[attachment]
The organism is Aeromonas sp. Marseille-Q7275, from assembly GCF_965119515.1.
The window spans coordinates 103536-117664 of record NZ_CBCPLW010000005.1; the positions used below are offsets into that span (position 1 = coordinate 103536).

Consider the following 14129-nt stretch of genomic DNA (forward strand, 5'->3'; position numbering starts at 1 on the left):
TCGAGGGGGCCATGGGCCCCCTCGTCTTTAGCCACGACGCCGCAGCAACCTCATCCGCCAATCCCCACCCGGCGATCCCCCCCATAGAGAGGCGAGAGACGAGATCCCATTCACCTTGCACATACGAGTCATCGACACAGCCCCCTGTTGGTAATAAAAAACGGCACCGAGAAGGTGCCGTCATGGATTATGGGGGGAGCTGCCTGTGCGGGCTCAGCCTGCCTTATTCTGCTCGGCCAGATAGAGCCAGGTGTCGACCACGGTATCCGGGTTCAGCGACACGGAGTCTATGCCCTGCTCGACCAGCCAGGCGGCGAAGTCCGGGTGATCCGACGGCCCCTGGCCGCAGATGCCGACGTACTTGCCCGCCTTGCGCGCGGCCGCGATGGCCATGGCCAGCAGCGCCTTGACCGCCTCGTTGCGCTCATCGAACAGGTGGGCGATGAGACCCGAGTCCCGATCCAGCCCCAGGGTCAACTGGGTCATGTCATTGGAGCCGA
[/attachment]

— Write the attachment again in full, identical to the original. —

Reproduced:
The organism is Aeromonas sp. Marseille-Q7275, from assembly GCF_965119515.1.
The window spans coordinates 103536-117664 of record NZ_CBCPLW010000005.1; the positions used below are offsets into that span (position 1 = coordinate 103536).

Consider the following 14129-nt stretch of genomic DNA (forward strand, 5'->3'; position numbering starts at 1 on the left):
TCGAGGGGGCCATGGGCCCCCTCGTCTTTAGCCACGACGCCGCAGCAACCTCATCCGCCAATCCCCACCCGGCGATCCCCCCCATAGAGAGGCGAGAGACGAGATCCCATTCACCTTGCACATACGAGTCATCGACACAGCCCCCTGTTGGTAATAAAAAACGGCACCGAGAAGGTGCCGTCATGGATTATGGGGGGAGCTGCCTGTGCGGGCTCAGCCTGCCTTATTCTGCTCGGCCAGATAGAGCCAGGTGTCGACCACGGTATCCGGGTTCAGCGACACGGAGTCTATGCCCTGCTCGACCAGCCAGGCGGCGAAGTCCGGGTGATCCGACGGCCCCTGGCCGCAGATGCCGACGTACTTGCCCGCCTTGCGCGCGGCCGCGATGGCCATGGCCAGCAGCGCCTTGACCGCCTCGTTGCGCTCATCGAACAGGTGGGCGATGAGACCCGAGTCCCGATCCAGCCCCAGGGTCAACTGGGTCATGTCATTGGAGCCGA